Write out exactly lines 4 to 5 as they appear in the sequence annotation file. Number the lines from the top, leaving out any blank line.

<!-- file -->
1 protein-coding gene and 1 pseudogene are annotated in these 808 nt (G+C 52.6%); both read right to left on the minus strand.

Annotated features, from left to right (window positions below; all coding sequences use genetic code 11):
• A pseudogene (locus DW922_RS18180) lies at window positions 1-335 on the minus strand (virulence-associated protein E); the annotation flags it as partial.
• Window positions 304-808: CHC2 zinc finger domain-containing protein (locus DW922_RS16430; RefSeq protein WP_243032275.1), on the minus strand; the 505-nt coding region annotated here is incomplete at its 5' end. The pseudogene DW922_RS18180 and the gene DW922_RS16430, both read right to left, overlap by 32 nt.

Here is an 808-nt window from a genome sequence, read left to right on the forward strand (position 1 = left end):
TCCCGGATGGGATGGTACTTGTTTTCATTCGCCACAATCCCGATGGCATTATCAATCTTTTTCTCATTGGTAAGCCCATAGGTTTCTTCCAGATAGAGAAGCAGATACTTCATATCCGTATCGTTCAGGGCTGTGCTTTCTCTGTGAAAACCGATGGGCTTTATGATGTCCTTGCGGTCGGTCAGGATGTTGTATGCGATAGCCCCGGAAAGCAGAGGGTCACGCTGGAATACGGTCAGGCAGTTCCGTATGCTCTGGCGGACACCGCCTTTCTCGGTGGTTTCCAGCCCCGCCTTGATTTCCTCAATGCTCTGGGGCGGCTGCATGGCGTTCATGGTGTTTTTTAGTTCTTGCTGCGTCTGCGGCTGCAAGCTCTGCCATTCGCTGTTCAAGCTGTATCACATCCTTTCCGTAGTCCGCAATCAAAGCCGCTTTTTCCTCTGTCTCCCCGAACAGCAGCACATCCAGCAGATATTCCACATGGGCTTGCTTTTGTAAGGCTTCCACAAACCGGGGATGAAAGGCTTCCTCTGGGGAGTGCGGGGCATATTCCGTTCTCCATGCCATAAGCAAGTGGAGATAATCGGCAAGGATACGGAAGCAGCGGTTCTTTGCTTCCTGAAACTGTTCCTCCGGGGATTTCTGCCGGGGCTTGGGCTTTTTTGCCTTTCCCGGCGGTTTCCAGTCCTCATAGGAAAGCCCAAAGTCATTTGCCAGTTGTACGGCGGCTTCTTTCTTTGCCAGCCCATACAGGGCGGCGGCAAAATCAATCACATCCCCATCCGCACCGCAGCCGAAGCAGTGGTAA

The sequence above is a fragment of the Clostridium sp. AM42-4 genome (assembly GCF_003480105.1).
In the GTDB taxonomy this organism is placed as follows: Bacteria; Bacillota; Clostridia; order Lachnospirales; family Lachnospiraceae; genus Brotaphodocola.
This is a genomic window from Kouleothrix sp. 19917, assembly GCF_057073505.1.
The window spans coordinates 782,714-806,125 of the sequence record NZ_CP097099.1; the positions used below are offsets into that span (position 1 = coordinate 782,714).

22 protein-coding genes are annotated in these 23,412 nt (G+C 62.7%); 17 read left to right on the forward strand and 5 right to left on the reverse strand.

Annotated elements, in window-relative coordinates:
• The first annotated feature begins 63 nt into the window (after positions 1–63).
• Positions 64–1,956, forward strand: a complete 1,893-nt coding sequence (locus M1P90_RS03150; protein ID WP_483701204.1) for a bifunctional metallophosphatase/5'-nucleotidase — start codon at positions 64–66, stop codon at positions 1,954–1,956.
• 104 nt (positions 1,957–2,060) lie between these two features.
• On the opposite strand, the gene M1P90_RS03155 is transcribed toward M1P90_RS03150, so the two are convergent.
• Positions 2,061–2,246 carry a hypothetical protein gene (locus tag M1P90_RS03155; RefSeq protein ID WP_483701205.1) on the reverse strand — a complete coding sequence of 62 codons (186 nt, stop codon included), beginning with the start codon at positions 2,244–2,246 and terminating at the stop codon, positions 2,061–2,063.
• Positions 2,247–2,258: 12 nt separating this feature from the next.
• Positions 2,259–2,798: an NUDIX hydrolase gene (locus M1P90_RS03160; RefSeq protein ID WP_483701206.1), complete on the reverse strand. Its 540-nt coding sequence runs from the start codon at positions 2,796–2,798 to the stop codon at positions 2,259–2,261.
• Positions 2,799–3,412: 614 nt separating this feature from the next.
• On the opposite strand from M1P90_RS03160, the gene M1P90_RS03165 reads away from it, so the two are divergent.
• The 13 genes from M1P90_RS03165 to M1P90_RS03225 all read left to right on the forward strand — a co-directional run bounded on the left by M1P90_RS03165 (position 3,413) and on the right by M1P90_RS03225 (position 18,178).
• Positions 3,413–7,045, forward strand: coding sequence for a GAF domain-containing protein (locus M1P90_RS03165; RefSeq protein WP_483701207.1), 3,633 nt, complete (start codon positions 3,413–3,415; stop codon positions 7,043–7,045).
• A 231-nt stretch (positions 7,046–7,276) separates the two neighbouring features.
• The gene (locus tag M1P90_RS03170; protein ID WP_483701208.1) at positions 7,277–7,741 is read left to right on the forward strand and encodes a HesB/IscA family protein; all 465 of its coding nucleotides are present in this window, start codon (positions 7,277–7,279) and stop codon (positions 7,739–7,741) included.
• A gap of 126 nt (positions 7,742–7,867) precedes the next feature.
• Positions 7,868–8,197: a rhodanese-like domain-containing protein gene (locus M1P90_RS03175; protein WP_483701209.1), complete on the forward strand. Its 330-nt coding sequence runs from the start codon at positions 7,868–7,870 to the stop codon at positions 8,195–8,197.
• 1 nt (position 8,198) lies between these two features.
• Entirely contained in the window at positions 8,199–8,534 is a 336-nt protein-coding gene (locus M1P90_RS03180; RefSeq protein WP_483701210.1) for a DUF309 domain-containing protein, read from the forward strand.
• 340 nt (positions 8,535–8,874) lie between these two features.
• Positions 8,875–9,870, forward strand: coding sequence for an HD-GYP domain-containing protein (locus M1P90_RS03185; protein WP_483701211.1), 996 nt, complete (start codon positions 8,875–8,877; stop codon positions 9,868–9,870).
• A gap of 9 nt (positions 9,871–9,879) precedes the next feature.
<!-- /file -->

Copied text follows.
• Window positions 304-808: CHC2 zinc finger domain-containing protein (locus DW922_RS16430; RefSeq protein WP_243032275.1), on the minus strand; the 505-nt coding region annotated here is incomplete at its 5' end. The pseudogene DW922_RS18180 and the gene DW922_RS16430, both read right to left, overlap by 32 nt.

Here is an 808-nt window from a genome sequence, read left to right on the forward strand (position 1 = left end):